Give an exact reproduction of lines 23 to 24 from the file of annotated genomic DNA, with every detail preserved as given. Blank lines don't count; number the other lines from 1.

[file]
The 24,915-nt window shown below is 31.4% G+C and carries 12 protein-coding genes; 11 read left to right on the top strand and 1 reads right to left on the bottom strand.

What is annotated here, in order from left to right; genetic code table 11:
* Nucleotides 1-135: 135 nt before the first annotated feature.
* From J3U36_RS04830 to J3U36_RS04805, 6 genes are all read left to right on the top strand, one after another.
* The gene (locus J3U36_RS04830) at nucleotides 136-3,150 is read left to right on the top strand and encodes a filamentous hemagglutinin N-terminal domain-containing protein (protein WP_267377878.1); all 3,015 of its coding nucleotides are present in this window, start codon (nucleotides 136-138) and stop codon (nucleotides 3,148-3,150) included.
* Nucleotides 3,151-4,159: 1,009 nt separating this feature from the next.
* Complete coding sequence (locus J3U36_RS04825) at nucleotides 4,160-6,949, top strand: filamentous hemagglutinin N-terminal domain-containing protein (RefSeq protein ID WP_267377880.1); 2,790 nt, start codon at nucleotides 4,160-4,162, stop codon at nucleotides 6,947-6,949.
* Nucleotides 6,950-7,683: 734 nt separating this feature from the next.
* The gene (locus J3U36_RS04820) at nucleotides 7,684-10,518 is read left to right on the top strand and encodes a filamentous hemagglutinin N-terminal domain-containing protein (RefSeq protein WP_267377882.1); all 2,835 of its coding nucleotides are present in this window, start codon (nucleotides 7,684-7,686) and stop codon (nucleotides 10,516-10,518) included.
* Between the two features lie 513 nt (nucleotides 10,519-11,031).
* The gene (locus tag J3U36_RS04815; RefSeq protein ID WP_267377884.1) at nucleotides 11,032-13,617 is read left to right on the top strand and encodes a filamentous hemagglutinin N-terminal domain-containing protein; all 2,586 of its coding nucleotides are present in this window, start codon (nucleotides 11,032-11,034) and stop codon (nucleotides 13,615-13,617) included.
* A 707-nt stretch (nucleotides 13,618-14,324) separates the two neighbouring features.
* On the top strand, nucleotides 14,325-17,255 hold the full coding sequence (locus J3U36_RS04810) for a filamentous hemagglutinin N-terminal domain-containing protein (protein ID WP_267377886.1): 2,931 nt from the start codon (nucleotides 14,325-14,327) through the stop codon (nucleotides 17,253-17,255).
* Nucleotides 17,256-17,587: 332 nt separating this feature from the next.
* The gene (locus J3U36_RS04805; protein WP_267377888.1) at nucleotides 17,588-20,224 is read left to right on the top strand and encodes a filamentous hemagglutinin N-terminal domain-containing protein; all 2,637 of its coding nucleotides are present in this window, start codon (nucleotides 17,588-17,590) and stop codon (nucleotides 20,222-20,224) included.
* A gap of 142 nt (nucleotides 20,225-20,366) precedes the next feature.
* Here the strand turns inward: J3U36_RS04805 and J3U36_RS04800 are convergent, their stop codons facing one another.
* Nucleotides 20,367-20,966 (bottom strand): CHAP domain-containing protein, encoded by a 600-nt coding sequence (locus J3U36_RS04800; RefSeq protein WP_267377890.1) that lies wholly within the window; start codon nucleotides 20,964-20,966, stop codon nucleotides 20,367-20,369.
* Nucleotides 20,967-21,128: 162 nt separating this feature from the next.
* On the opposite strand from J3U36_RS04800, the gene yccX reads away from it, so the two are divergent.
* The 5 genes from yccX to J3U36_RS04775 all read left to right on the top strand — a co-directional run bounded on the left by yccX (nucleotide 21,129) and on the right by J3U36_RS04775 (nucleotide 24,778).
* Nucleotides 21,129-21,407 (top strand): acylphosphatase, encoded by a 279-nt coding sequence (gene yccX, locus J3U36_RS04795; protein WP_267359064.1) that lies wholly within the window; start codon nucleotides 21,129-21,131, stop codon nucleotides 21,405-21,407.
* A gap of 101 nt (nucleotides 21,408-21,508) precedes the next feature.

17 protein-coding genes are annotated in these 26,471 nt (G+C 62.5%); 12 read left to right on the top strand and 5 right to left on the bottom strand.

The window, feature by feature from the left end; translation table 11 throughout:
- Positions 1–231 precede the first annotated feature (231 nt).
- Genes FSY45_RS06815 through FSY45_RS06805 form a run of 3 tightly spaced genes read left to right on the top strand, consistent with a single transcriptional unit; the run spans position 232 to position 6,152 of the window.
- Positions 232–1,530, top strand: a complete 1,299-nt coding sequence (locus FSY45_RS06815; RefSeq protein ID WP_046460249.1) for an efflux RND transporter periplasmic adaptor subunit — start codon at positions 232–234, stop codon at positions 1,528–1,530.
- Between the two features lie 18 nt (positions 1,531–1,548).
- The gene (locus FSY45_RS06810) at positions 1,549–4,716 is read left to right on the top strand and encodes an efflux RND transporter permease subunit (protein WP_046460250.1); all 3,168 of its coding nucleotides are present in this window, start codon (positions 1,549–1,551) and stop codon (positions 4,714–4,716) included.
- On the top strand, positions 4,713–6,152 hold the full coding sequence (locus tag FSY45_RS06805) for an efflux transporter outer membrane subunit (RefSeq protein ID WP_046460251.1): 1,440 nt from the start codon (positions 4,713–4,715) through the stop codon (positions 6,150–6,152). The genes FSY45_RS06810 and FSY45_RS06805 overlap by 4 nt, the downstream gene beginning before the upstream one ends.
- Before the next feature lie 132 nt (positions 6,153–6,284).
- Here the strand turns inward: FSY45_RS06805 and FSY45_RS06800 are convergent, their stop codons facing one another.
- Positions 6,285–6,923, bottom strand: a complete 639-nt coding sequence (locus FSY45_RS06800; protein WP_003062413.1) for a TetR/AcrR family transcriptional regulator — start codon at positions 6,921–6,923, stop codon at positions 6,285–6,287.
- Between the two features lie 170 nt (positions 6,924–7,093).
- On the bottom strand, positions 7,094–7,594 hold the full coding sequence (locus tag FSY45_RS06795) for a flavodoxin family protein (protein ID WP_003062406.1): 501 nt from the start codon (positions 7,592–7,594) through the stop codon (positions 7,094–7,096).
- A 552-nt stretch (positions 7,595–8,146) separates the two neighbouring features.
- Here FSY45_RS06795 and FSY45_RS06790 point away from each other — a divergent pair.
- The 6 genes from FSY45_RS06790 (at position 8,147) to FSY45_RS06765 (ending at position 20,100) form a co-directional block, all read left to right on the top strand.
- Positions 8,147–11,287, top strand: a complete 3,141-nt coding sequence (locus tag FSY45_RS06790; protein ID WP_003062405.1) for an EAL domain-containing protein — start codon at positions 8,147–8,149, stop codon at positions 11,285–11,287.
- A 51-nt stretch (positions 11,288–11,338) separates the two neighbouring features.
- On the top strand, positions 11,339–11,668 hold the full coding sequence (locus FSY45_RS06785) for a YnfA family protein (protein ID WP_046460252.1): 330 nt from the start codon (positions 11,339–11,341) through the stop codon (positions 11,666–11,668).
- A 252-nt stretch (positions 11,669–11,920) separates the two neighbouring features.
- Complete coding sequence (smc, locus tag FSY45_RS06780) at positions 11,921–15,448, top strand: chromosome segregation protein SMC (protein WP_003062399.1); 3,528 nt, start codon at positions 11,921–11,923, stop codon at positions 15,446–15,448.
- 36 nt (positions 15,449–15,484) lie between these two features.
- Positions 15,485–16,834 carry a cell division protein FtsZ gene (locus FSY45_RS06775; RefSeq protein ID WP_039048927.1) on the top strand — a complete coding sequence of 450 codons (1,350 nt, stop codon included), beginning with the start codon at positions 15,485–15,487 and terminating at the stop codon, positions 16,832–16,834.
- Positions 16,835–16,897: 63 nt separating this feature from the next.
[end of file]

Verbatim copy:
* A gap of 101 nt (nucleotides 21,408-21,508) precedes the next feature.

17 protein-coding genes are annotated in these 26,471 nt (G+C 62.5%); 12 read left to right on the top strand and 5 right to left on the bottom strand.